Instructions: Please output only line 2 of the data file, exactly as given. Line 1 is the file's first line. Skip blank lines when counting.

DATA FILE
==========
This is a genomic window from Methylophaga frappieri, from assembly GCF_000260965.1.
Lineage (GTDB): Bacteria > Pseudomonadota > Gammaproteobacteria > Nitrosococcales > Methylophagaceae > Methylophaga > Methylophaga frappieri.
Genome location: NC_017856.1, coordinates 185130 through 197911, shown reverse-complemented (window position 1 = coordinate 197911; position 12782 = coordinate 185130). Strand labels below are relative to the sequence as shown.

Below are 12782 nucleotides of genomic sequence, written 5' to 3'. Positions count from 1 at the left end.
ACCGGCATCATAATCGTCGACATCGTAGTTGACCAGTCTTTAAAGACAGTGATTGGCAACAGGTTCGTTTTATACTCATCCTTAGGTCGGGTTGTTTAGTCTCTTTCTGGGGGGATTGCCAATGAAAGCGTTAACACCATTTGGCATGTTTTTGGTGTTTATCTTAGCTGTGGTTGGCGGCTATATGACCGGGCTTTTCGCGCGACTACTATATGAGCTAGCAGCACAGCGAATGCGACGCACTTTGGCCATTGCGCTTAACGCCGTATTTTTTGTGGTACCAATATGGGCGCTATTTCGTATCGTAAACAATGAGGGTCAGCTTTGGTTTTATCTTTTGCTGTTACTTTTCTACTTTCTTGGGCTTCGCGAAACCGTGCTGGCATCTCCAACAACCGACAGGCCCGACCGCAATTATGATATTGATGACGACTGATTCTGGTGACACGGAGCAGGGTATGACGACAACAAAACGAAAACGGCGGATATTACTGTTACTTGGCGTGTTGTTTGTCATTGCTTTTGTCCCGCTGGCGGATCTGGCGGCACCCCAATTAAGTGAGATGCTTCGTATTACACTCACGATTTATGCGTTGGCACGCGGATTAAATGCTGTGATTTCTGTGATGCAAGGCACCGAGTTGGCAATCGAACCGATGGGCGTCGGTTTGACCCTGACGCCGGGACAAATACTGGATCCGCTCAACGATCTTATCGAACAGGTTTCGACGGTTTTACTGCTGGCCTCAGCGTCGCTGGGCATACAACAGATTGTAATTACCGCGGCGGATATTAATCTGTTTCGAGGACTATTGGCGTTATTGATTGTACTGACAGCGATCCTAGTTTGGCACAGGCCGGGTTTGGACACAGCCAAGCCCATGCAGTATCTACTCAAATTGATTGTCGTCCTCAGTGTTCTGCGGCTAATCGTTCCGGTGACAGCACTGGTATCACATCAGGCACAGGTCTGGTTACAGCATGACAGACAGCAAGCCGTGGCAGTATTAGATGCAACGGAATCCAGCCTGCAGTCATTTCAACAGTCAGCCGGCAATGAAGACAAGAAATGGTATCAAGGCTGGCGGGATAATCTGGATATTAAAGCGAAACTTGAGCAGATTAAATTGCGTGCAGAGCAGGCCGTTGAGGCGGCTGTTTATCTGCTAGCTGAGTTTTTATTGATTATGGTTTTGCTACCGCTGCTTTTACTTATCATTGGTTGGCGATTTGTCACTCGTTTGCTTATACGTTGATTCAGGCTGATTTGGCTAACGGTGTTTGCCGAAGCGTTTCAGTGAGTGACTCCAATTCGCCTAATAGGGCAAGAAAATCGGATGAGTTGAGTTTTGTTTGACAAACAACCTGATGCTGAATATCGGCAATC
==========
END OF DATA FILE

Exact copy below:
Lineage (GTDB): Bacteria > Pseudomonadota > Gammaproteobacteria > Nitrosococcales > Methylophagaceae > Methylophaga > Methylophaga frappieri.